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page 4&5 FRIDAY, MARCH 1, 2012

Indiana’s Oldest College Newspaper

VOL. 161, ISSUE 33

Form 990 reveals 11 highest paid DePauw employees 1. Brian Casey $468,675


DePauw has released its 2010 Form 990, the only publicly available document of its kind that discloses information about an organization’s finances. The form, which is filed with the IRS, contains sensitive information about DePauw’s finances, such as the university’s balance sheet and the top 11 administrative salaries. The university president, the five current vice presidents, two program directors, a distinguished professor of music, and the former vice president for advancement are all included on the list of highest compensated employees in 2010. When approached about the salary values, members of the administration were unwilling to comment on any individual person or figure. “DePauw has been private about compensation for 175 years and it’s not something we’re going to talk about now,” said Vice President for Finance and Administration, Brad Kelsheimer. “It’s not something organizations share.” Kelsheimer is one of the 11 employees whose salary information is disclosed in the document. “We tend not to talk about individual compensations,” Christopher Wells, Vice President for Communications and Strategic Initiatives, reiterated. Wells is also included on the Form 990’s list of highest compensated employees. According to the Chronicle of Higher Education, after two years of serving as president, Dr. Casey’s 2010 total salary ranked no. 188 of all the nation’s private colleges at $468,675. That puts President Casey’s total compensation $75,174 above the average total compensation of a president at a similar college, according to the chronicle. Comparatively, in 2010, Denison University’s president of 12 years, Dale Knobel, ranked 198th of private college presidents with a total salary of $454,538. Indiana University’s president, Michael McRobbie, on the other hand, made $625,910 in total compensation for 2010 after serving for four years. In the context of national higher education averages, Wells said, “I think our compensation is appropriate.” Schedule O, a supplemental section of the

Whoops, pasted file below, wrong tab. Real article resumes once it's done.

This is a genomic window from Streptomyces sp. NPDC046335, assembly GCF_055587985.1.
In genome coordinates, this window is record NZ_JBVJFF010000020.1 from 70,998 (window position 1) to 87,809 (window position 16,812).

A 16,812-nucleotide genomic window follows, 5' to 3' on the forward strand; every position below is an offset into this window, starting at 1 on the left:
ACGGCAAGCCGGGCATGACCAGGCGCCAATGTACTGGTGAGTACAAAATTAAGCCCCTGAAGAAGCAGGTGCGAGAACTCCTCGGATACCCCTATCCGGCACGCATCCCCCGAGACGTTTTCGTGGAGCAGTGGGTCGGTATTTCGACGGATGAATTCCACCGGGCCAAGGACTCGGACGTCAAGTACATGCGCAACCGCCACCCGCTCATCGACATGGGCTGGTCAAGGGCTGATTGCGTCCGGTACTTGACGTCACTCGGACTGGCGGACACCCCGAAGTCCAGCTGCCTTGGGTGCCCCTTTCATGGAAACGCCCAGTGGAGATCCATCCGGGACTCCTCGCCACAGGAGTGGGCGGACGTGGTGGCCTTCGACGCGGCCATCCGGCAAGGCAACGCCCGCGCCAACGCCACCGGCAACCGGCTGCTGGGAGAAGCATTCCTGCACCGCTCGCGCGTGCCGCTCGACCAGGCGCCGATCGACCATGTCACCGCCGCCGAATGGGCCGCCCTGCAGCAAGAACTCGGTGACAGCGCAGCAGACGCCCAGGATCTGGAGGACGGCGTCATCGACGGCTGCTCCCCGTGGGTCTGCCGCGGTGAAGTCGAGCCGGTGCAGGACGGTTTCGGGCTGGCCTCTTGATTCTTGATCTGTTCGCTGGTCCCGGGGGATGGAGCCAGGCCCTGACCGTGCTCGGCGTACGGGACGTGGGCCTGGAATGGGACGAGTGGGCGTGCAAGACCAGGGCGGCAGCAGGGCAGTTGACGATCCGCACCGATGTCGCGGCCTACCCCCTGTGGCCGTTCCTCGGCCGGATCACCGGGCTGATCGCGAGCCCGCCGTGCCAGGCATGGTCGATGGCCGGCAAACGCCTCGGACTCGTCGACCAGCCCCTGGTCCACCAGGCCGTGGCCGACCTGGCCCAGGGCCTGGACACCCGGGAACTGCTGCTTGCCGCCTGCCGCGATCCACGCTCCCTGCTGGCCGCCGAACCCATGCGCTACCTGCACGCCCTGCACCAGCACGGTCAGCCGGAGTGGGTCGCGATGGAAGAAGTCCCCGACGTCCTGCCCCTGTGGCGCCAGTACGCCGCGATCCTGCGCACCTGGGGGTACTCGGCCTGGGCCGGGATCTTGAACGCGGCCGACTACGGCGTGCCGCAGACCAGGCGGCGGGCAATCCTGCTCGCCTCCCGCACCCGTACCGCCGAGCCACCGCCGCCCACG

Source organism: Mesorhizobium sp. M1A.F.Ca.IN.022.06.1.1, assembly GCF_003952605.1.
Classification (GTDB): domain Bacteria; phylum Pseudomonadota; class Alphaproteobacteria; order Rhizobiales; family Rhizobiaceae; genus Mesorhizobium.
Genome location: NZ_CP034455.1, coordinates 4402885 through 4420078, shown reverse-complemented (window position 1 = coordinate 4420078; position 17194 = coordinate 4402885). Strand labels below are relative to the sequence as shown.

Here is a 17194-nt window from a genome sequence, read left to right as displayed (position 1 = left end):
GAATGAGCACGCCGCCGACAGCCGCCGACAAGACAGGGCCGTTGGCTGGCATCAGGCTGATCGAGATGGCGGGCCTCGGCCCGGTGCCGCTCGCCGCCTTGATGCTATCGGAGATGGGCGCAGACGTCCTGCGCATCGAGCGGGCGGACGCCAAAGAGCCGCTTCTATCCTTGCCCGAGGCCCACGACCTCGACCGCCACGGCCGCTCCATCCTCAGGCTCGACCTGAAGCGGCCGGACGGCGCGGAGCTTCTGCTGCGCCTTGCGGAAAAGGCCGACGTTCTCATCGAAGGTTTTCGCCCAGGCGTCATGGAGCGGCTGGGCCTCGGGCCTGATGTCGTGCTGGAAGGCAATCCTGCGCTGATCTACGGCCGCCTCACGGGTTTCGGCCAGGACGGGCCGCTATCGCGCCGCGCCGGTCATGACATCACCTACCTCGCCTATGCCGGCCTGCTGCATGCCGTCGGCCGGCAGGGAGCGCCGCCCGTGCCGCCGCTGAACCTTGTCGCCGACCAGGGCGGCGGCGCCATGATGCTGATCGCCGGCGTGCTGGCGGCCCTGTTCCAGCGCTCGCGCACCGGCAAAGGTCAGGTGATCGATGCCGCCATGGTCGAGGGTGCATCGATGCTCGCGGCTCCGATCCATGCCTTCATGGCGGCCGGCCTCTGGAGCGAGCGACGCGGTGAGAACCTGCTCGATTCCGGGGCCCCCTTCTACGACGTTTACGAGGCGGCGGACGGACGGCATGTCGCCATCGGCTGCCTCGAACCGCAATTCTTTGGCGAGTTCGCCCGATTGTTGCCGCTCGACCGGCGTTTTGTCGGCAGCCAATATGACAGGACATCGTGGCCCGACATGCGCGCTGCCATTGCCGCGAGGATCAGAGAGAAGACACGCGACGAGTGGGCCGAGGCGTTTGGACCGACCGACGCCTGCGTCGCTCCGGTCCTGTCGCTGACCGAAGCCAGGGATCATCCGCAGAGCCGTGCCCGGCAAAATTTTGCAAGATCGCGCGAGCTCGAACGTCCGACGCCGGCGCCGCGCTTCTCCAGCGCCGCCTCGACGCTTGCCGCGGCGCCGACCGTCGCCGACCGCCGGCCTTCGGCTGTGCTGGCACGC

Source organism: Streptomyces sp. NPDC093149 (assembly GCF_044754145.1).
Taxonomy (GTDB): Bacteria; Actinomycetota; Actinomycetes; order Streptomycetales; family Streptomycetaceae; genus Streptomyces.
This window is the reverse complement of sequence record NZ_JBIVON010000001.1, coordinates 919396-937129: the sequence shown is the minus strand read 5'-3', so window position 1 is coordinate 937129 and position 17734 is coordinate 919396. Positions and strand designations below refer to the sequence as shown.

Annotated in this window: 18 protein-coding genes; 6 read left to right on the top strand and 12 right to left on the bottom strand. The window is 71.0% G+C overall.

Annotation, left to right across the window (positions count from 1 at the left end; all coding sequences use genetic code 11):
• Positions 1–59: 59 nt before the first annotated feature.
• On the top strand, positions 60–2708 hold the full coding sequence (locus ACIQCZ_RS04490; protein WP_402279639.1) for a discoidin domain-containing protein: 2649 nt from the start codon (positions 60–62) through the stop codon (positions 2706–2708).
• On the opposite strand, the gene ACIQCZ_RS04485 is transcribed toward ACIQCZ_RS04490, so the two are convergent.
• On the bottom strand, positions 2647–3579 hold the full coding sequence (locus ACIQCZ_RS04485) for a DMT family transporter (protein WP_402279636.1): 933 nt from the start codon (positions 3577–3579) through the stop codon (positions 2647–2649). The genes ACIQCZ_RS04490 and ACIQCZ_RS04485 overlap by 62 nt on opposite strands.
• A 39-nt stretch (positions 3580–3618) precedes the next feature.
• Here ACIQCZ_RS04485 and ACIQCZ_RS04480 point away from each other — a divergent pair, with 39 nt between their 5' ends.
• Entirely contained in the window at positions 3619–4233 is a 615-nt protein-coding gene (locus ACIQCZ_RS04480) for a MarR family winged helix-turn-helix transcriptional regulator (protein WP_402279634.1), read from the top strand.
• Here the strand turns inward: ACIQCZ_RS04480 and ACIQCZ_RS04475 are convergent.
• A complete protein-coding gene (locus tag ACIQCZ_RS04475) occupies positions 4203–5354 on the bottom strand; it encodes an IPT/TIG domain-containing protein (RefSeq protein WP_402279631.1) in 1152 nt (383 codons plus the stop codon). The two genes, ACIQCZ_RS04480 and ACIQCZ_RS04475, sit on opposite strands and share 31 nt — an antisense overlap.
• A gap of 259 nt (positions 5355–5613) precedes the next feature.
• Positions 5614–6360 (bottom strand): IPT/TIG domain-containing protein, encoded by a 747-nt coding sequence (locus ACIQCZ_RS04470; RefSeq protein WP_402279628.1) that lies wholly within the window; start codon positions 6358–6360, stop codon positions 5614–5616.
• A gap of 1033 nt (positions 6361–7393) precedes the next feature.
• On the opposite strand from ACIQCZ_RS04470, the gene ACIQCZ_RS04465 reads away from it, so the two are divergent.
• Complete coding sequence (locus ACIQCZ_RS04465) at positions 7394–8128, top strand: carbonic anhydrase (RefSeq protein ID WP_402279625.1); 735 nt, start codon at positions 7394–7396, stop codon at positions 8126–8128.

lengthy Form 990, states that a subcommittee of the executive committee of the Board of Trustees is the group that determines salary amounts for DePauw’s executive officers. Each employee’s total compensation is made up of base pay, bonus and incentive compensation, other reportable compensation, retirement and other deferred compensation, and nontaxable benefits. The Form 990 lists President Casey’s 2010 bonus as $100,000. “Speaking generically, raises aren’t given because of a largely successful financial year,” said Wells. “They happen when an employee does things that change the fabric of the campus students are living in.”

2. Bradley Kelsheimer $227, 439

3. Lisa Hollander $255, 068

4. Christopher Wells $204,693 5. Robert Steele $202, 187 6. Daniel Meyer $177,5620 7. Cynthia babington $172,812 8. Gary Lemon $168,011 9. Pamela Coburn $162,141 10. Carol Smith

Salaries | continued on page 6


11. David Harvey $158,426

the depauw | campus news



NASA director discusses life on Mars FRIDAY, MARCH 1, 2013 VOL. 161, ISSUE 33 Editor-in-Chief Managing Editors Chief Copy Editors News Editors Asst. News Editor Asst. Copy Editor Features Editor Deputy Features Editor Opinion Editor Sports Editor Photo Editor Multimedia Editor Social Media Editor Chief Design Editor Page Design Web Master Business Manager Advertising Managers

Dana Ferguson Isabelle Chapman Joseph Fanelli Becca Stanek Anastasia Way Nicky Chokran Alex Paul Abby Margulis Caroline Emhardt Nettie Finn Nicole DeCriscio Emily Brelage Caitlyn Hammack Sunny Strader Jessica Maginity Ellen Kobe Franki Abraham Ashley Isaac Leann Burke Taz Kadam Chris Jennings Austin Schile


THE HISTORY: In its 161st year, The DePauw is Indiana’s oldest college newspaper, founded in 1852 under the name Asbury Notes. The DePauw is an independent, not-for-profit organization and is fully staffed by students. THE BUSINESS: The DePauw reserves the right to edit, alter or reject any advertising. No specific positions in the newspaper are sold, but every effort will be made to accommodate advertisers. For the Tuesday edition, advertising copy must be in the hands of The DePauw by 5 p.m. the preceding Sunday; for the Friday edition, the copy deadline is 5 p.m. Wednesday.

The DePauw Pulliam Center for Contemporary Media 609 S. Locust St., Greencastle, IN 46135 Editor-in-Chief: 765-658-5973 | Subscriptions: Advertising: Gafilta Fish.


Director of the NASA Astrobiology LEAD Team, Lisa Pratt Johnson, spoke to a packed audience in Watson Forum on Tuesday about the possibility of life on Mars and current explorations of the planet by NASA’s space rover, Curiosity. Pratt, who is also a spokesperson for the Curiosity Project and works in the Department of Geological Sciences at Indiana University, was brought to campus